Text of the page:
POLITICS SPLITS CORONATION MARKET -PNP, JLP vendors sit on opposite sides
PNP, JLP vendors sit on opposite sides
Two weeks before the Jamaican electorate votes for a new Government, the election fever has forced some vendors in the Coronation Market in downtown Kingston to divide their stalls based on party allegiance.
THE STAR has learnt that vendors in a small section of the market have decided among themselves to go on separate sides because of political tension.
The vendors who spoke with THE STAR said that several arguments had developed because of the upcoming elections.
"More than one time we almost start fight dung yah cause people take this politics serious and nobody nuh want back down," explained 50-year-old June Spencer.
Spencer, a People's National Party supporter, said she sold beside Jamaica Labour Party supporters for years, but in recent times the tension has been high.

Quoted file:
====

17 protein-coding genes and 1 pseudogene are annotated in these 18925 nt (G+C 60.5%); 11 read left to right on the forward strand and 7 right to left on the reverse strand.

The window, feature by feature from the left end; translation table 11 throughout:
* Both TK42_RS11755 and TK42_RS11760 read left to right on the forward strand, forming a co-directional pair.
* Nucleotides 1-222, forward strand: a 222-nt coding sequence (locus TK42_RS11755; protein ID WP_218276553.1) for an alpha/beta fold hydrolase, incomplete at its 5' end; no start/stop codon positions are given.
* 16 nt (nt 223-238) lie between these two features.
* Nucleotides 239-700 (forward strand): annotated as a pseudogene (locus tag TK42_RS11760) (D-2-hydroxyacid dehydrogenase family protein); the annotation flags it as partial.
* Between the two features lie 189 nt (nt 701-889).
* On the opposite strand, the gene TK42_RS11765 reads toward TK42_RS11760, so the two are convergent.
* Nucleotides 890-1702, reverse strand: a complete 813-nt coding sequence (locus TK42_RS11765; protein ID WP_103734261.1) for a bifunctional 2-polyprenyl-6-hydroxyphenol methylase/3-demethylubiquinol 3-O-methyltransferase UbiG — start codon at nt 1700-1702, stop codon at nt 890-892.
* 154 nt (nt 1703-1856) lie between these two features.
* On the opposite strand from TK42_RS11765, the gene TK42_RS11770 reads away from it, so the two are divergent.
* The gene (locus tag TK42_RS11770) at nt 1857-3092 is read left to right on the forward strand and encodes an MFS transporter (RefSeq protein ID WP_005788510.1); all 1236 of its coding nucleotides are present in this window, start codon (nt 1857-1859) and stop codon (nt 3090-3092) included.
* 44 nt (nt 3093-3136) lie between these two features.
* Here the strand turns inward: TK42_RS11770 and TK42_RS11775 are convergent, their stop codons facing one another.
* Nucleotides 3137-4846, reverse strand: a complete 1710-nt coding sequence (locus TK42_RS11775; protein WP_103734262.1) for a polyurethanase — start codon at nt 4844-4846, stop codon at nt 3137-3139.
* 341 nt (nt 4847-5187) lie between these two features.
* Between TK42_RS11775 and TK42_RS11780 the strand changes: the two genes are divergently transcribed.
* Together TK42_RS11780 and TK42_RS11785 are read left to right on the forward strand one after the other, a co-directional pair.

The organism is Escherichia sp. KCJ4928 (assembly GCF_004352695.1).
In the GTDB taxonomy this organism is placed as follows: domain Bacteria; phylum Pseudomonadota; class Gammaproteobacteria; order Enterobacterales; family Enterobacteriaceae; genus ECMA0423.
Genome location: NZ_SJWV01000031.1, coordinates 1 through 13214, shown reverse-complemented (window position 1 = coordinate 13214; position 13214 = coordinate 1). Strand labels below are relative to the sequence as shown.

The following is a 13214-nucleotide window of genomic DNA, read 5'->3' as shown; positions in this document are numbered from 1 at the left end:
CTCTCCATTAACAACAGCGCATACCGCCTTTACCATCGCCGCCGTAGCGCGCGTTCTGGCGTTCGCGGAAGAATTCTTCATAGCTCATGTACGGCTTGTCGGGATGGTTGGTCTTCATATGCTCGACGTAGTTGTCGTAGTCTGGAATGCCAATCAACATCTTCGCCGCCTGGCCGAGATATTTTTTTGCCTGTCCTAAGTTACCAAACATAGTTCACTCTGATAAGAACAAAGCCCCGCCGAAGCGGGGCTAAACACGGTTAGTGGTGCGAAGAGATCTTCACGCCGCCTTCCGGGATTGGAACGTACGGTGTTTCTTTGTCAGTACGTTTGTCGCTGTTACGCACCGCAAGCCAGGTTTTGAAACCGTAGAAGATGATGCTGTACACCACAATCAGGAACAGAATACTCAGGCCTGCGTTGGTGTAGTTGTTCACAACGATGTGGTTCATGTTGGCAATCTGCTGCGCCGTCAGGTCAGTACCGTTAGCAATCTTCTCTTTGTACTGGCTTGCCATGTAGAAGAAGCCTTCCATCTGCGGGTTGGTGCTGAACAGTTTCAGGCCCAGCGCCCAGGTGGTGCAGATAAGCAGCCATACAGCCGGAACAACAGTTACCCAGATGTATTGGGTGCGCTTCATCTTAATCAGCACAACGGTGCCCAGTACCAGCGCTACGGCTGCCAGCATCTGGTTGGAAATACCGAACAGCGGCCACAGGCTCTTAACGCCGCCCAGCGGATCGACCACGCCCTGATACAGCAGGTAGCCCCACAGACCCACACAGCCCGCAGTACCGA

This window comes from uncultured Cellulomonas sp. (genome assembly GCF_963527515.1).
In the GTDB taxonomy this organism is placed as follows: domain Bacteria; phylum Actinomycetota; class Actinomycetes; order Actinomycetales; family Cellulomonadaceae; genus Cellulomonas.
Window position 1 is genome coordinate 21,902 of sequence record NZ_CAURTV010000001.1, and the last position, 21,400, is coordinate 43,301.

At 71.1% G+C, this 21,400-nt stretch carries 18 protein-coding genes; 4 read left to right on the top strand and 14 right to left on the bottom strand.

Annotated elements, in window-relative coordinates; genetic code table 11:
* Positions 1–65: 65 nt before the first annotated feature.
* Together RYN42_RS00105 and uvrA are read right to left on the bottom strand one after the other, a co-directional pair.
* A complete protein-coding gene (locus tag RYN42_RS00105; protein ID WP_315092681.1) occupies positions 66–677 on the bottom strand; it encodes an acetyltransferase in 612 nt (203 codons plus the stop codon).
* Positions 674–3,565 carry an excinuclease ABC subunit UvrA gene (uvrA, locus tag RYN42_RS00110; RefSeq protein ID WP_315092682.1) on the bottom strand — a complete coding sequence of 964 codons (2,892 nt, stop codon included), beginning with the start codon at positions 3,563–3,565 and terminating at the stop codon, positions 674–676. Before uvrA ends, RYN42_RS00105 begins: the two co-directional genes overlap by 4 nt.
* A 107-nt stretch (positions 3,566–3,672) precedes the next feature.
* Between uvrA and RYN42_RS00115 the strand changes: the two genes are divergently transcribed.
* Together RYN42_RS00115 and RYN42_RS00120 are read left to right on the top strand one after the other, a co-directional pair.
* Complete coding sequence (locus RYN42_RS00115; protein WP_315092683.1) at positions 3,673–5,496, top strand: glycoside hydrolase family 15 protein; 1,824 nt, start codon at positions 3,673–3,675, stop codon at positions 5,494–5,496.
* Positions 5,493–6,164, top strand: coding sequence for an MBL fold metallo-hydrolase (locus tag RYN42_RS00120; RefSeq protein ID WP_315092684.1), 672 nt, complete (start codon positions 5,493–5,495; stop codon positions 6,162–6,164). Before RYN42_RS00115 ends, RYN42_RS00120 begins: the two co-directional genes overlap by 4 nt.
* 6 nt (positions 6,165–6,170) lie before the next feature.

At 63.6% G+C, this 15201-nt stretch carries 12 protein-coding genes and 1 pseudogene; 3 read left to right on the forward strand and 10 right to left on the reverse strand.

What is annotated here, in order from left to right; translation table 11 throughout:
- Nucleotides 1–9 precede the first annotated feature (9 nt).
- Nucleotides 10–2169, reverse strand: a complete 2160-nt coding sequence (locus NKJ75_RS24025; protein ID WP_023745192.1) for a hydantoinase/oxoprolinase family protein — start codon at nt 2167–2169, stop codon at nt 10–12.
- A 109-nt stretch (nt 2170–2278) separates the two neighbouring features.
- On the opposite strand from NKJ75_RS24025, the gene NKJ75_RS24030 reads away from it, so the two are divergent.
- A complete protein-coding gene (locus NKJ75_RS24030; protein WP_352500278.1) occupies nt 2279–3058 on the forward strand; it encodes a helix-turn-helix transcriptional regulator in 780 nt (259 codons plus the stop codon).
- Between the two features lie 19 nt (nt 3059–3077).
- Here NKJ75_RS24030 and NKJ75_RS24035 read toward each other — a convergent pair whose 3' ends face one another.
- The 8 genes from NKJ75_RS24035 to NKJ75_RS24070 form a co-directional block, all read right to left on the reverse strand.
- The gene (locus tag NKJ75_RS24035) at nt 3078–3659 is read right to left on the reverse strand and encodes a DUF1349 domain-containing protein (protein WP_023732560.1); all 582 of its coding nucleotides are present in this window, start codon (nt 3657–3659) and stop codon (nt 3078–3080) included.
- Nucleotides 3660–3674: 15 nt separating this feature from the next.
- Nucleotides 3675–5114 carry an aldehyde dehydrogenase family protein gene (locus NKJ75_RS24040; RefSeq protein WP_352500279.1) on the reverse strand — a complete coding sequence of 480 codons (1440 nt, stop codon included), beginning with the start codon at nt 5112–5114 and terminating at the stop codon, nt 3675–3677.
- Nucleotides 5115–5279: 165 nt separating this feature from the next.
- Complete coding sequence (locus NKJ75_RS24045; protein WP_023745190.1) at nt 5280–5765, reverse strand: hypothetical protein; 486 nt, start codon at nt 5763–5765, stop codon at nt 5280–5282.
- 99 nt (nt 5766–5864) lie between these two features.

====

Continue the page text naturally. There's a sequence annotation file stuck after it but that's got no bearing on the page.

"Because me will say a one or two thing bout them leader weh dem nuh like, it cause argument so the split helps to ease certain tension," she added.
Based on incidents that occurred in the market in 2015 when persons believed the election date would have been called, fruit vendor, Andell Francis, said the decision was made to sit on separate sides shortly after Prime Minister Portia Simpson Miller announced the date for the General Elections.
"Last year me see people weh a fren fi years a cuss and gwaan bad, so we just decide fi PNP deh one side and JLP one side," he noted.
According to the vendors, the division is a temporary one and order will be restored after the General Elections.
"Once election done and everybody cool off, we a one big family again, but we just no want the argument over here," said Taniece Simpson.
A policeman from Denham Town Police Station told THE STAR that there haven't been any reports of politically-based violence in the market and he hopes that the peace continues.
"I encourage the vendors to keep the peace because the election period will soon come and go," he said.
Jamaicans will go to the polls on February 25 to elect a new Government. The election period has not been incident-free, but both parties have declared that they are encouraging peace during the period.
Members of both major parties also signed the Political Code of Conduct which is commissioned by the Political Ombudsman.